The Sarbanes-Oxley Act included provisions that called for clawbacks of CEO and CFO compensation in the case prior period financial statements had to be restated. Many companies have "noncompete" clawbacks, which require an employee to return some amount of compensation if he or she leaves to work for a competitor. Other actions that commonly trigger clawbacks include fraud, malfeasance, and the violation of a nonsolicitation agreement (prohibiting a former executive from recruiting other employees for their new employer).
The Dodd-Frank Act requires national security exchanges to require any listed company to include clawback provisions in their incentive compensation plans for current and former executive officers. The clawback provision must indicate that, in the event of certain accounting restatements, the issuer will recover the excess of what was paid over what would have been paid to executive officers based on the restated amounts during the 3-year period prior to the restatement. The provision applies to cash-based incentive compensation programs as well as stock-based compensation arrangements. This requirement is broader than the clawback provision in the Sarbanes-Oxley Act, which permits the SEC (but not the company or its shareholders) to recoup monies for the company from only the CEO and the CFO extending back 12 months, and is applicable only in cases involving the restatement of the financial statements caused by misconduct.
The SEC proposed regulations to implement the Dodd-Frank requirement, but they have not been finalized. Even so, many companies have enhanced their employment contracts to allow for clawbacks in the event the executive:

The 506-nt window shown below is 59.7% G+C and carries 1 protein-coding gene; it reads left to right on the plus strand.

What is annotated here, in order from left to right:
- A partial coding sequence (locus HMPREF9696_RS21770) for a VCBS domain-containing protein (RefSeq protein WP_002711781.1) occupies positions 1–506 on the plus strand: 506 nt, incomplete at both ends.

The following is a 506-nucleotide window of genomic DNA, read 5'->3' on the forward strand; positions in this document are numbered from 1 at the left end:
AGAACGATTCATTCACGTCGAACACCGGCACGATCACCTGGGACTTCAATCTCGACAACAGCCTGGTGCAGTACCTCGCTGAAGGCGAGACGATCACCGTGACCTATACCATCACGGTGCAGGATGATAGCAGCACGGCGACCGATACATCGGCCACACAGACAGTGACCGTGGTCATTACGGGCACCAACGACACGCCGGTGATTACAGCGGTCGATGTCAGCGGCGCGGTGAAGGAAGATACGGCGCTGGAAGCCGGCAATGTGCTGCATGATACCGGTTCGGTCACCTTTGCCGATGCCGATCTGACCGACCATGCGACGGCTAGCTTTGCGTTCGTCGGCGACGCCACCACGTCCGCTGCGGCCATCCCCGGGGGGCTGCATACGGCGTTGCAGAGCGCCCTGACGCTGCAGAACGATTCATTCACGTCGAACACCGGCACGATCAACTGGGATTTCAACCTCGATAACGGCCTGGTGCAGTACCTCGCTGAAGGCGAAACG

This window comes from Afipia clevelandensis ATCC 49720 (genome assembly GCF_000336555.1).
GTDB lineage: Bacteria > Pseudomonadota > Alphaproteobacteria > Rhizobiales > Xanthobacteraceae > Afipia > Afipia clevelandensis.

- Engages in conduct that is detrimental to the company;
- Takes actions that result in restatement of the financial statements or other financial harm to the company;
- Achieves performance-based targets, although expected profits were not actually achieved when considered in hindsight;
- Violates established risk management policies, considered from both a quantitative and qualitative perspective; and
- Demonstrates behavior that, in the discretion of management or the compensation committee, is improper.
These clawback provisions are intended to help companies better align compensation and risk. However, there are a number of challenges in implementing clawbacks. Because some of these clawback provisions are vague, it may be difficult to determine whether they have been triggered. In addition, even when a provision has clearly been triggered, it might not always be clear who triggered it. For example, if a company needs to restate its financial statements, it might not be obvious whether the clawback would apply only to the individual who directly caused the restatement, or should also apply to that person's supervisor who failed to catch the error.
As discussed in SC 2.4